Cosmos may grow tall or short, but their blooms last for a long time and come in various colors ranging from white, cream, brilliant yellows and oranges, pinks, purples, to a deep burgundy hue, making them a favorite for bees and butterflies too.
They bloom from summer till frost but be careful not to add too much fertilizer when cultivating to avoid suppressing blooms.
These annuals have long stems that may reach 6 feet in height, with delicate spring-like leaves and three-inch flowers being their main distinguishing features. Traditional cosmos have a primary bloom with a bright yellow center, but numerous variations exist with more unique features such as ruffled doubled petals or picotee borders.
For a long time, sunflowers have been cultivated for their seeds and seed products like oil. However, sunflowers have lovely and showy blooms that are excellent for cut flowers.
Some sunflower petals are bi-colored, while others have uniquely textured petals and centers, with their primary hues being yellow, red, orange, rusty, and even deep dark crimson.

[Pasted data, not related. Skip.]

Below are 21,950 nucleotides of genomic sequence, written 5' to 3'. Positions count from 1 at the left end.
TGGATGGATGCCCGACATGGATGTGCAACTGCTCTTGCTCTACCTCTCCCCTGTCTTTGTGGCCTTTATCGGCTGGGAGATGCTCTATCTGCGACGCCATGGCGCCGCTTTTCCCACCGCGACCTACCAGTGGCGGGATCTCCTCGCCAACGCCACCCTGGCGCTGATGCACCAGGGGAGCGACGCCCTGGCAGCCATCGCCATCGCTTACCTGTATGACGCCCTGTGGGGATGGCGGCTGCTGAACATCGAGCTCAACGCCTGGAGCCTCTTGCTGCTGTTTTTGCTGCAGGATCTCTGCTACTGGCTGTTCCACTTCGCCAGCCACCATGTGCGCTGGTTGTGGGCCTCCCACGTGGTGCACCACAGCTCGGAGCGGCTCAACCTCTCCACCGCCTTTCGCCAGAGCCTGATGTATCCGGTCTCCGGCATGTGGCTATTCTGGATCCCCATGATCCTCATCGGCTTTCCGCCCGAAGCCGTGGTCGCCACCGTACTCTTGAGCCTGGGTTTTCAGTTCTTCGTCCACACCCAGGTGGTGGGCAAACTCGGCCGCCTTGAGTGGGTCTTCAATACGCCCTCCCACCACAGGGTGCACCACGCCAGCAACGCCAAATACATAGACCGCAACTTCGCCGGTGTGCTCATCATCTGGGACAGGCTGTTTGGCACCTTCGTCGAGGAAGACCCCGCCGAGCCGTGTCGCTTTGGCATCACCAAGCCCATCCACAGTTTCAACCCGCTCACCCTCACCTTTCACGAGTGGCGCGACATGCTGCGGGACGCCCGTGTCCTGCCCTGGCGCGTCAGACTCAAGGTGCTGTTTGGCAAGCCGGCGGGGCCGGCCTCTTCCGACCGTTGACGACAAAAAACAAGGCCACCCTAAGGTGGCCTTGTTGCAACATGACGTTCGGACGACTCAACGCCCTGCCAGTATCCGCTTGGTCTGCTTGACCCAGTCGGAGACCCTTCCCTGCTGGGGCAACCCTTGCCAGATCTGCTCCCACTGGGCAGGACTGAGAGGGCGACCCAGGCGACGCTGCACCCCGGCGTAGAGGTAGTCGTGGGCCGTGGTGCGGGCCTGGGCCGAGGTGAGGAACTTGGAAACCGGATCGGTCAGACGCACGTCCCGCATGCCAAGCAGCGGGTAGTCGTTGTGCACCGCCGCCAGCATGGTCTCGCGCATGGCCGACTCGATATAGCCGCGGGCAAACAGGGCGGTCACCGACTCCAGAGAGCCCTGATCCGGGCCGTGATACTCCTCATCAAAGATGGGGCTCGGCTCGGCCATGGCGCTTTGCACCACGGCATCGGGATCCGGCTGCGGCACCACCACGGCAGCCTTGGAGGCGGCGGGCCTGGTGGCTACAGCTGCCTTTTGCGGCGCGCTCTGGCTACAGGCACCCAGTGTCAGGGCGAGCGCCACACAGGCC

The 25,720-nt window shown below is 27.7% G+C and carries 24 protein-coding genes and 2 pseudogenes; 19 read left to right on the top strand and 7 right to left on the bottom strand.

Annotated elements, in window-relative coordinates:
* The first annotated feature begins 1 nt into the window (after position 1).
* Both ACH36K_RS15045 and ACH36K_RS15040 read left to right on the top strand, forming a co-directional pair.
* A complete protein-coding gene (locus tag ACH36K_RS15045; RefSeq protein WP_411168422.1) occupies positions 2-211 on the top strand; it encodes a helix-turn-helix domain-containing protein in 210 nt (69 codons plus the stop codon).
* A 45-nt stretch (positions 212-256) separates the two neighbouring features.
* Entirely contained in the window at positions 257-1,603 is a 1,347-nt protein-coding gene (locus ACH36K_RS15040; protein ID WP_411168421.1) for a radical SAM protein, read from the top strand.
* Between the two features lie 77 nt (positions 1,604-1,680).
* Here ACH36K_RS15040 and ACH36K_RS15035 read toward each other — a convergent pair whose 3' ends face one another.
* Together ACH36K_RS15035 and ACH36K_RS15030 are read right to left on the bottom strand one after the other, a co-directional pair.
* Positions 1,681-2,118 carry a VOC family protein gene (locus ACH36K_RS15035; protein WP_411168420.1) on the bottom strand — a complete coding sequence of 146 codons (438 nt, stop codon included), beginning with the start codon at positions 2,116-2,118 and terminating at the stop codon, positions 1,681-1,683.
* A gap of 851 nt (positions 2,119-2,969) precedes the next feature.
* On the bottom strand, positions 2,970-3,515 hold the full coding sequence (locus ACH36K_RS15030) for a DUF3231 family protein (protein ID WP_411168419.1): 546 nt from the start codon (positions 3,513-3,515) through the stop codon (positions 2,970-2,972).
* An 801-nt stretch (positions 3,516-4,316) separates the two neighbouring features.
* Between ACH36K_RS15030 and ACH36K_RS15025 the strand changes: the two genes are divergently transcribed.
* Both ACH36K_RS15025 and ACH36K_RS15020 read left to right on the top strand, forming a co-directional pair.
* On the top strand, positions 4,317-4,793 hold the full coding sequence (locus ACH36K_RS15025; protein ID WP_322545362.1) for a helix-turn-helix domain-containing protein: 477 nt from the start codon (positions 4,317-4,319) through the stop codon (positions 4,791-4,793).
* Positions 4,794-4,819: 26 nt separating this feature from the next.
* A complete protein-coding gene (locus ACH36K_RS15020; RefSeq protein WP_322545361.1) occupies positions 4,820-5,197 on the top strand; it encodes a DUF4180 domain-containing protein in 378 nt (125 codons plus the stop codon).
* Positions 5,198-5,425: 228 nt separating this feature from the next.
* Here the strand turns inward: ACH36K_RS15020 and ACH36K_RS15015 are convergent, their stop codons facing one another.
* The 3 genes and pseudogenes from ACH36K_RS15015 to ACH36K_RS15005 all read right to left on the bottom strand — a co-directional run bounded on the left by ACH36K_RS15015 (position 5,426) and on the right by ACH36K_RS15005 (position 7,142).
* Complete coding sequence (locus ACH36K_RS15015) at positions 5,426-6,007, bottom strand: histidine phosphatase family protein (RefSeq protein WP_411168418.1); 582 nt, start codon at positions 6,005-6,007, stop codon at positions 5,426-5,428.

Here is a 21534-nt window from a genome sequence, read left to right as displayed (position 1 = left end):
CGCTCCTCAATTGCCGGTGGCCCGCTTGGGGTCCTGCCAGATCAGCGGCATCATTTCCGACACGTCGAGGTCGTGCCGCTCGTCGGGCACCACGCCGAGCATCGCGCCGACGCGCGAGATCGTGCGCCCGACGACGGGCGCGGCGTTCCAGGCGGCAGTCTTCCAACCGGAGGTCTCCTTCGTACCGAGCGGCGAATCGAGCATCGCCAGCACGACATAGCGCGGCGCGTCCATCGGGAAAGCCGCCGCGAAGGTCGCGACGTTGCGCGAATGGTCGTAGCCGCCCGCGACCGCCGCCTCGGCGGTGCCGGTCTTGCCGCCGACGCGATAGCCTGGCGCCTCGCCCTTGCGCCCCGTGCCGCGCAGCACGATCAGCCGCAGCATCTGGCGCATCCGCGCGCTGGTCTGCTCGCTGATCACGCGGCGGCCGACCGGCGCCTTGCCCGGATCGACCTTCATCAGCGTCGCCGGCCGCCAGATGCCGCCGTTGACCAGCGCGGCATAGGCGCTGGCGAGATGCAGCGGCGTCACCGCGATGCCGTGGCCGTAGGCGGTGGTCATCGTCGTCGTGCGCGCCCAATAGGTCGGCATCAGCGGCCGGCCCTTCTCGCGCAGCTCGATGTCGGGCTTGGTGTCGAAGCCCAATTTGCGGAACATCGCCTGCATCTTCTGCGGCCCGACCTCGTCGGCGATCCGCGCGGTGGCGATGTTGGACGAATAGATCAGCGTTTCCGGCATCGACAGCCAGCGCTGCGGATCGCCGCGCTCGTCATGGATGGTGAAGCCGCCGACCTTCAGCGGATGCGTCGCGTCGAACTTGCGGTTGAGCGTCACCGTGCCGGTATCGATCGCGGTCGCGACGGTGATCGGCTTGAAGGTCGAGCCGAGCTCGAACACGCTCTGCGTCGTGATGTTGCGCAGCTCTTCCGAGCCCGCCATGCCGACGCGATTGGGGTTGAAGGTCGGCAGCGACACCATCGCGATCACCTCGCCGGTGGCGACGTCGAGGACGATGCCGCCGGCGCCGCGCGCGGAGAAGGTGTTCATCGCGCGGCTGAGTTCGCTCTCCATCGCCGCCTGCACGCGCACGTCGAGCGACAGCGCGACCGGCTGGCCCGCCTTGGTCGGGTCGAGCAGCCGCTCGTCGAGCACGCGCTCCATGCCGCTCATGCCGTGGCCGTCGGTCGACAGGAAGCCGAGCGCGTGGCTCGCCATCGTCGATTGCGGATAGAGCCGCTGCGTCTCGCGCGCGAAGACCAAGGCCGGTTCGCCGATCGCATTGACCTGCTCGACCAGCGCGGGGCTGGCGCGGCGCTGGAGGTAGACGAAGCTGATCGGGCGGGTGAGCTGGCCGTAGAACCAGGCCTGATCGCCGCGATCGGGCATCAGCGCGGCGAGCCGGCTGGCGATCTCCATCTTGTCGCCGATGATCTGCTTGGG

Sunflowers are available in short and tall variations and can grow up to 16 feet in huge variations. The smaller flowers blend with other flowers, while mono botanical arrangements can be equally impressive. For optimal growth, sunflowers need complete exposure to sunlight.
Although underappreciated, thanks to the unattractive name, the stock is an elegant flower with an amazing spicy fragrance, making it a favorite for bees and butterflies.